If you’re interviewing for a position, you’ve heard the old adage: “Research the company.” Yes, that’s true, and it’s not enough. It’s time to research the hiring manager also. Here’s how you research the company and the hiring manager:
- Research the company by reading the web site. Read the annual and quarterly reports. Read the management team bios. Look at the different product lines. What kind of work would you do to influence those product lines? This is especially important if you’re applying for an IT or IS position, not a product-generator position.
- If the job is local, attend some local professional meetings (see the Networking post), and talk to hiring managers. It’s easier to build rapport with people when you meet them in a non-threatening environment (even hiring managers can be uneasy in interviews).
- Search the names of the hiring manager and the hiring manager’s manager (through the management team), if you know their names. Has the hiring manager been active in a local professional group, written an article, participated in an on-line discussion group? If the hiring manager has a common name, look for the manager’s email address instead of the name.
You don’t need to research the manager’s life (in fact, please don’t!), but look for their participation on forums where they would be likely to post something. What does the manager say? How does the manager say it? Take a look at Stickyminds for test and QA managers, Software Development forums, at the various Yahoo groups for agile development and testing, the appropriate comp.software newsgroups and any other forums you think the manager may know about and participate in.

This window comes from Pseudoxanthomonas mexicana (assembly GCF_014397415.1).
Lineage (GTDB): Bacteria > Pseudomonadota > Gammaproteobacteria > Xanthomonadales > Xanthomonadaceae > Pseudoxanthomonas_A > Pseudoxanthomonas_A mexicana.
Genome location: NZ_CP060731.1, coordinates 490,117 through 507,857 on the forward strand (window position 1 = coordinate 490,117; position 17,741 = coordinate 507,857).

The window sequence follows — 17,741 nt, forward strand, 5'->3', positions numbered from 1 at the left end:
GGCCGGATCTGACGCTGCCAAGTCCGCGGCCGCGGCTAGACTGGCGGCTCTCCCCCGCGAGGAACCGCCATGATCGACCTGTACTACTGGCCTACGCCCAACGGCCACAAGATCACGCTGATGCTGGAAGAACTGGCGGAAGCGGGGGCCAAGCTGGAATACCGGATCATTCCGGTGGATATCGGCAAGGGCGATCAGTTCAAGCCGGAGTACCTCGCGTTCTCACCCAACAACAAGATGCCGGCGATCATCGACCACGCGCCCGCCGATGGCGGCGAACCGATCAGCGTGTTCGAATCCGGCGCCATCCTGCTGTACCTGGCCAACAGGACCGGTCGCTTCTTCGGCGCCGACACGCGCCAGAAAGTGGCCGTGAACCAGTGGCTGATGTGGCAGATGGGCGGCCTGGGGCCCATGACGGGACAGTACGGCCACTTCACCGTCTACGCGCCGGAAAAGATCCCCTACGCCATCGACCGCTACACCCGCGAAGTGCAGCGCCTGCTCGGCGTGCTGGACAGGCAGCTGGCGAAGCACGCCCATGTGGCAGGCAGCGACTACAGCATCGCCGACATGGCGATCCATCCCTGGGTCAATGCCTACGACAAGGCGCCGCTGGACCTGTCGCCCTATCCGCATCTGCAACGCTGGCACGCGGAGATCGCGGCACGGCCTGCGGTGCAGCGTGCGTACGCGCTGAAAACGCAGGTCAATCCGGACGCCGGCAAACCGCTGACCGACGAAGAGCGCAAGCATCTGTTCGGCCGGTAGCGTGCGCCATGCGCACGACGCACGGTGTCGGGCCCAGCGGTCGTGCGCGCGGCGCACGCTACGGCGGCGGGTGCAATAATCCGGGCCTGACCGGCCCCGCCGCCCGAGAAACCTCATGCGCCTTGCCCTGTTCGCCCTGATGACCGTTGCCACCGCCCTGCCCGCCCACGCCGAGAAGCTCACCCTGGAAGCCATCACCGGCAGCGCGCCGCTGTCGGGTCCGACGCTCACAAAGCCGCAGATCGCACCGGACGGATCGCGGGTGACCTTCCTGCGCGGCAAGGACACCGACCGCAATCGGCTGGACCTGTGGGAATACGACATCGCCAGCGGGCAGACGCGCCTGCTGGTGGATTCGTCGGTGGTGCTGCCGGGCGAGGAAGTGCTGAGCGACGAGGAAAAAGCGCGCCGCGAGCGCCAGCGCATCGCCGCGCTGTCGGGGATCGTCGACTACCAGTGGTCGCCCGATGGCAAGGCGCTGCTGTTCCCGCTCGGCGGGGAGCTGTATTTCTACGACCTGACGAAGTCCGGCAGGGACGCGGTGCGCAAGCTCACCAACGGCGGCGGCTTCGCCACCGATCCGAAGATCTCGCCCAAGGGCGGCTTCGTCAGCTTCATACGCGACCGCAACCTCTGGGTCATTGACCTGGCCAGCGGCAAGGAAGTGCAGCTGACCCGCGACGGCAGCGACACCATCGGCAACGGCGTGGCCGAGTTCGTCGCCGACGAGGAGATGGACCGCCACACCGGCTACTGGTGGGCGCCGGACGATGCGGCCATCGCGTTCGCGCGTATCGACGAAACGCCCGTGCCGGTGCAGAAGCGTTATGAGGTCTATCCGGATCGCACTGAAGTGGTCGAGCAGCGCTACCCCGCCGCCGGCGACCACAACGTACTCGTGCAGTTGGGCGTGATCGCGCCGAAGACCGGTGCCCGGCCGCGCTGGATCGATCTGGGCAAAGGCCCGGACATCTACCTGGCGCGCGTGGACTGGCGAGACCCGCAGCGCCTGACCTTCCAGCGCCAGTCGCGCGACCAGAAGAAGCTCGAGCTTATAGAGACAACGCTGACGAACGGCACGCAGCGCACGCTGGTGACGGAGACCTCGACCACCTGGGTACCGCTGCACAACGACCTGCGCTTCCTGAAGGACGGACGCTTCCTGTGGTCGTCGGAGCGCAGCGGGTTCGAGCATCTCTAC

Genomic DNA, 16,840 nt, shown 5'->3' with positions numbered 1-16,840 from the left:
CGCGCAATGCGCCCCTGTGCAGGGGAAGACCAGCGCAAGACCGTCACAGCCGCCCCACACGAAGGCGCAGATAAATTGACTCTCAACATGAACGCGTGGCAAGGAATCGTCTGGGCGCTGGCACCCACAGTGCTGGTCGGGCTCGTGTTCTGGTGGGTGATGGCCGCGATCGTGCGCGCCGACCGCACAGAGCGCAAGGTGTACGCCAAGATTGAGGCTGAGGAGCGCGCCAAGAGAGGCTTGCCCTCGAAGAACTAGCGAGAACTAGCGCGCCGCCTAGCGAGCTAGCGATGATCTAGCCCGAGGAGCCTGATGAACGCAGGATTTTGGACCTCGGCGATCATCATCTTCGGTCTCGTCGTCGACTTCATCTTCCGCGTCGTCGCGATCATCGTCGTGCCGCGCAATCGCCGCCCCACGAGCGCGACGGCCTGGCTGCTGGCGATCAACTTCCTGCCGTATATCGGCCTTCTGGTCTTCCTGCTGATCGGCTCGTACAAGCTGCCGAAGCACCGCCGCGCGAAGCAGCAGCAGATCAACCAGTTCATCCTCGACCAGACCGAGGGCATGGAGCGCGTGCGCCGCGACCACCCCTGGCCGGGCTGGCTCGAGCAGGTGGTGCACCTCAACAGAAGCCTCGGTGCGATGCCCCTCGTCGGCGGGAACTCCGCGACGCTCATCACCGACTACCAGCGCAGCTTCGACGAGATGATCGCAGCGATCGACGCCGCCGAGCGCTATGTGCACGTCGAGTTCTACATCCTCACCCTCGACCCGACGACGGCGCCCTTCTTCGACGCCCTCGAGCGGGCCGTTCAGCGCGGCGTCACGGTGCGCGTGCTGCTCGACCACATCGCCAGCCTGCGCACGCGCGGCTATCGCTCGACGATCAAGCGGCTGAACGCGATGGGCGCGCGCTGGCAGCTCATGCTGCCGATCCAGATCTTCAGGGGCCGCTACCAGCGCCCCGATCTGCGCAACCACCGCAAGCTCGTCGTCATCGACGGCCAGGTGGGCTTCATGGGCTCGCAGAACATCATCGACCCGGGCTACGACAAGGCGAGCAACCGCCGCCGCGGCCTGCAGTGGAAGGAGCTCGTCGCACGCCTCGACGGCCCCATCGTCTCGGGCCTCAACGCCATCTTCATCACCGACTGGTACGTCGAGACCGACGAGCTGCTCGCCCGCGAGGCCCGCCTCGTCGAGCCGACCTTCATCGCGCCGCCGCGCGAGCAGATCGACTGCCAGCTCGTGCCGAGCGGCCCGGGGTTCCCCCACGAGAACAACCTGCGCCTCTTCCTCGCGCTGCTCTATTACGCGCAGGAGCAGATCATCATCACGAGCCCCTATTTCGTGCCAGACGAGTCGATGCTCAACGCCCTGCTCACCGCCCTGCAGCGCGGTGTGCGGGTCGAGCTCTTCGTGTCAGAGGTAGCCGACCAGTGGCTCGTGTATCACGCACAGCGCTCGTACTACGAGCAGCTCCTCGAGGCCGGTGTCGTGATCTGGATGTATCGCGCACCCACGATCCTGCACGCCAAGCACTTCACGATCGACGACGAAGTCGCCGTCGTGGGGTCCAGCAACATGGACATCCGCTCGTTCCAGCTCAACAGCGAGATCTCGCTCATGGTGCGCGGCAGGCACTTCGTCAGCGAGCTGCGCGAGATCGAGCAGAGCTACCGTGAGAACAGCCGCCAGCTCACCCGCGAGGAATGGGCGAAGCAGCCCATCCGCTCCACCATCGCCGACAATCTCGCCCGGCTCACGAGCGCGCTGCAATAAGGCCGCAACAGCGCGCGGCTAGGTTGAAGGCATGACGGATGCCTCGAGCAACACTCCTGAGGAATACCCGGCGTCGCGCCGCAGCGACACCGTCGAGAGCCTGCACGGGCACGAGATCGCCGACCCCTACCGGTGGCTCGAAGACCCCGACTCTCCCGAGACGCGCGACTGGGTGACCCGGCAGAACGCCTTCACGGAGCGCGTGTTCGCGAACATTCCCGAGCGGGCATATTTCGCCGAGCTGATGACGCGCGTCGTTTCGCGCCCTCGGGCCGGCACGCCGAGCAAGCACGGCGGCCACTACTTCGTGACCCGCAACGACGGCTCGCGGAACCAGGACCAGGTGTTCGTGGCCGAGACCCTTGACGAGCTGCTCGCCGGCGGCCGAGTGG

You can ask the hiring manager if s/he participates in online forums. Here’s what I asked a hiring manager, “Do you participate in an online forums? Which ones?” When the manager replied, I asked, “Good, I’ll take a look at the things you’ve said. Is there a post you’re particularly proud of? One that explains your management style or vision?” The manager sent me the URL.
This doesn’t work with everyone, but it works with some people, and is worth adding as a tool to your investigative toolkit. The more you can discover about a job, a company, a hiring manager, the better your interviewing and job decision will be.